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What we know today, Friday September 10

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NSW has reported a record 1542 new COVID-19 cases and nine deaths, with more than 200 people in the state currently in intensive care battling the Delta strain.

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NSW reports 1542 cases, nine deaths

NSW has reported a record 1542 new cases of COVID-19 and nine deaths, as the entire state remains locked down.

However, some regional areas of NSW, such as the north coast and the Riverina, will exit lockdown on Saturday.

The nine deaths reported in the 24 hours to 8pm on Thursday include a man in his 30s, a woman in her 40s, two people in their 50s, two in their 60s, two in their 70s and a woman in her 80s.

There are currently 1156 patients in NSW in hospital, with 207 in intensive care and 89 ventilated.

Meanwhile, Premier Gladys Berejiklian on Friday denied going against health advice by unveiling plans to reopen for the fully vaccinated at 70 per cent double-dose coverage, but acknowledged her need to “weigh up health advice with public policy”.

The unvaccinated in NSW have a little over a month to get double-jabbed if they want to visit friends, dine out, travel to the regions or go to the barber or gym.

Under a roadmap out of lockdown announced by Berejiklian on Thursday, a suite of restrictions will be eased when 70 per cent of the state’s eligible residents are fully vaccinated.

These freedoms will only be restored for the fully vaccinated.

Berejiklian denied reports that Chief Health Officer Kerry Chant wanted to wait until NSW reached 85 per cent coverage before reopening.

The premier insisted Chant signed off on the plan.

But she also admitted the government’s job was to consider a number of factors including mental health, freedom of movement and relationships.

Berejiklian reiterated, however, that current lockdown settings would remain in place until the 70 per cent milestone is reached, likely in mid-October.

As a sole exception, up to five fully vaccinated NSW residents outside the 12 western Sydney council areas of concern can from Monday convene for picnics.

Those inside the 12 council areas of concern can have picnics solely with other members of their household.

Woman arrested after alleged home quarantine breach

A woman who returned to South Australia from NSW has been arrested after she allegedly breached her home quarantine conditions by having visitors at her house.

SA Police say they attended the 58-year-old woman’s home on Harris Road in Salisbury East around 2pm on Thursday, September 9, after receiving information about a breach of her home quarantine conditions.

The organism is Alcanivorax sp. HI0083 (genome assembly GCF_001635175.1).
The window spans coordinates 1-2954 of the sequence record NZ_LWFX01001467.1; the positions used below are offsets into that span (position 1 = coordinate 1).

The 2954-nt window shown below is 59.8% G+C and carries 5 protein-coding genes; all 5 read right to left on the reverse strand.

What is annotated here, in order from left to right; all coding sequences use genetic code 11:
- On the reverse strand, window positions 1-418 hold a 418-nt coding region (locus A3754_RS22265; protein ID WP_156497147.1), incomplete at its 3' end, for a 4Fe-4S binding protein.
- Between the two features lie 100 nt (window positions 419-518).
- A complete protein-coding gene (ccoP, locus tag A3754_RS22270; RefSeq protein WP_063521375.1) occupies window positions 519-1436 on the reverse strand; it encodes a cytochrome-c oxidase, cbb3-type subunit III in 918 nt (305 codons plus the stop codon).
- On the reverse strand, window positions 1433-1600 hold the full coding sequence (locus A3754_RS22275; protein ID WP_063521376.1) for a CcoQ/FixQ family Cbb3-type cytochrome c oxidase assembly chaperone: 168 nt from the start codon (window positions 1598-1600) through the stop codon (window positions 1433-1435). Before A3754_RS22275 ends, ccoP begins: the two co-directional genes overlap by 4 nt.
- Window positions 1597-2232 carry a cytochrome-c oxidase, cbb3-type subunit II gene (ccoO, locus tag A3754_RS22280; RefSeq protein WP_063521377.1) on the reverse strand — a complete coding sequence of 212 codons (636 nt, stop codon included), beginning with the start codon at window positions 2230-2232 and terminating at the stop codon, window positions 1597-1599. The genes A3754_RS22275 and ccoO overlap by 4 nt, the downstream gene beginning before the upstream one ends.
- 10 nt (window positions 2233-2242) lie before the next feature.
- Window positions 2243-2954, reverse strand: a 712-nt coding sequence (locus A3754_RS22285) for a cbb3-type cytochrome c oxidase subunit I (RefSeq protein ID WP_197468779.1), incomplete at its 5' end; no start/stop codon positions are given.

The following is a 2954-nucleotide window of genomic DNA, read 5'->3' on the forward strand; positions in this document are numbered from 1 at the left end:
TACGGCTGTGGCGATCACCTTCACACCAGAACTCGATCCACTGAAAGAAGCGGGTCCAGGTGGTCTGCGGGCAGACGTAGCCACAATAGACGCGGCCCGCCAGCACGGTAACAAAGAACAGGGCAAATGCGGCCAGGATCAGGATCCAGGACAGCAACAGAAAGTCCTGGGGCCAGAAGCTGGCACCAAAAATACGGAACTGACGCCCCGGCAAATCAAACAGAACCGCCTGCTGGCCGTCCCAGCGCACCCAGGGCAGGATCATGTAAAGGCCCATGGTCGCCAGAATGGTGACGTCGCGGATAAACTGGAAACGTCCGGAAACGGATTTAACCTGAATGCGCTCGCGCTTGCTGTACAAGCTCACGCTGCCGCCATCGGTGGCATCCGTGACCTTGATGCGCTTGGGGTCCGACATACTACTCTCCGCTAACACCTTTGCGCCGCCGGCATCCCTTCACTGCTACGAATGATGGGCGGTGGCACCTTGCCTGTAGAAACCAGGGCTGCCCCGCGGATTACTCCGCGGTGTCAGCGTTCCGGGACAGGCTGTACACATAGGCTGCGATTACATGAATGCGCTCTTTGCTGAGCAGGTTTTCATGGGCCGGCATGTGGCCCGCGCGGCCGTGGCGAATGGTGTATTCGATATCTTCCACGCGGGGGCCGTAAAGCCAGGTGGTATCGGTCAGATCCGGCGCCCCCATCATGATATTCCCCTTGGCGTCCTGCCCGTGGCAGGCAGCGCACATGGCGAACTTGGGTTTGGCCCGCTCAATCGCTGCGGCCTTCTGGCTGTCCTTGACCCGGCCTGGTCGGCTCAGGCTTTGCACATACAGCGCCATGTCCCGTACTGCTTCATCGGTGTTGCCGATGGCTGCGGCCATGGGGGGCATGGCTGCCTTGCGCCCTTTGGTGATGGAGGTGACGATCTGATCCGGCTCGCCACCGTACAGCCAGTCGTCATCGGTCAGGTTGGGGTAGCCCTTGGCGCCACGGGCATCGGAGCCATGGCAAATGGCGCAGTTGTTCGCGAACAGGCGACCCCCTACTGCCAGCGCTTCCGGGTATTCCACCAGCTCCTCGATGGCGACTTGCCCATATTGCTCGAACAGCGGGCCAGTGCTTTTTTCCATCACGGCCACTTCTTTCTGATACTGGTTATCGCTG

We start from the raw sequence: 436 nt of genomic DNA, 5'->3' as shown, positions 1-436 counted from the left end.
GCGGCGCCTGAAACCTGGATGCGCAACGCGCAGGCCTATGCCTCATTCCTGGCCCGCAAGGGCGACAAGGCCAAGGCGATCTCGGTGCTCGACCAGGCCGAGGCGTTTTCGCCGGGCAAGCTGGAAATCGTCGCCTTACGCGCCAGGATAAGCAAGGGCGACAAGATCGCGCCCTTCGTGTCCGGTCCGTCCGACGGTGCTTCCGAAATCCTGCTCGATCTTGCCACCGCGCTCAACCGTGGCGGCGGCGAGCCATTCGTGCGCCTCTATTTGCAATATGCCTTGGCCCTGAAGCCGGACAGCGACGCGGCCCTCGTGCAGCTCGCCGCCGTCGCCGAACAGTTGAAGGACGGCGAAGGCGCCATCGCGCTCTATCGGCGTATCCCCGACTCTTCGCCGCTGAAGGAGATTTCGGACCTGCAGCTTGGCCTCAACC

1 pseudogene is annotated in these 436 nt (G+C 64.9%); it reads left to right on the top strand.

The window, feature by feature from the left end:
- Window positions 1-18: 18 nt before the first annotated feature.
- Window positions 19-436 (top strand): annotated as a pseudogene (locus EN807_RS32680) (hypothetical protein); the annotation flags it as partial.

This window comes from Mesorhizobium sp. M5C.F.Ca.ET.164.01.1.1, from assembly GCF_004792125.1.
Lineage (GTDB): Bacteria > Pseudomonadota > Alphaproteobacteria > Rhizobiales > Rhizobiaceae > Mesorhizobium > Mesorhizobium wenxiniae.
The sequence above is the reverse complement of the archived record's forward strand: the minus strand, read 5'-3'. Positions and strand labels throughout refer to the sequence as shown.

The woman – who police believe came into SA from NSW last weekend – was then arrested.

Police say she was previously issued an expiation notice and a caution for previous breaches.

The woman has been charged with breaching the Emergency Management Act and will appear via video link in the Adelaide Magistrates Court today.

ACT records 24 new cases

Canberra has recorded 24 new COVID-19 infections as the ACT becomes Australia’s first jurisdiction to vaccinate half of its over-16 population.

Chief Minister Andrew Barr on Friday confirmed just over half of that cohort had been double-dosed.

Of the ACT’s latest cases, 18 were linked and at least six had been in the community for some of the time.

The number of people in hospital has risen to 15. This includes four people in intensive care, with one on a ventilator.

Vic records 334 new cases, one death

Victoria has recorded 334 new locally acquired COVID-19 cases and one death, as lockdown lifts for most of the state’s regions.

COVID-19 Commander Jeroen Weimar on Friday confirmed 149 cases were linked to known outbreaks, with the source of the remaining 185 under investigation.

The fatality was a Coburg man in his 70s.

This takes the death toll from the state’s latest outbreak to four.

There are now 2426 active cases in the state, 127 of which are in hospital including 33 in intensive care, with 21 requiring a ventilator to breathe.

In the 24 hours to Thursday morning, 42,998 tests were processed and 39,027 Victorians received a vaccine dose at a state-run hub, beating Wednesday’s record of 37,604 jabs.

Wingard cleared of bullying, misconduct

Sports Minister Corey Wingard and his chief of staff have been cleared of allegations of bullying and misconduct after an independent investigation, Premier Steven Marshall has told parliament – but the State Government won’t release the report in full.

The inquiry followed a complaint about the behaviour of Wingard and his senior staffer Larissa Mallinson during a meeting with Leah Cassidy, the head of the state’s peak grassroots sporting organisation SportSA, and the organisation’s president, former Labor Sports minister Michael Wright.

Correspondence from Cassidy to the Premier that was sent to Public Sector Commissioner Erma Ranieri for investigation details “instances of bullying and intimidation that I have recently experienced at the hands of your Minister for Recreation, Sport and Racing, Hon. Corey Wingard”.

The meeting was called to air concerns – first flagged in InDaily – about a new State Government funding model for sports grants that stakeholders claim is “ripping the heart out of the sector”.

But the inquiry, which was contracted out by Ranieri to a private investigator Andrew Hill, found that there was no case for Wingard or Mallinson to answer.

According to an excerpt from Ranieri’s recommendations cited in parliament yesterday by Marshall: “Whilst it is clear there was a tense atmosphere in the meeting and that opposing views were aired, there is no evidence to suggest that anything which took place in that meeting amounted to behaviour that could properly be characterised as bullying or intimidatory behaviour, as has been alleged by Ms Cassidy.”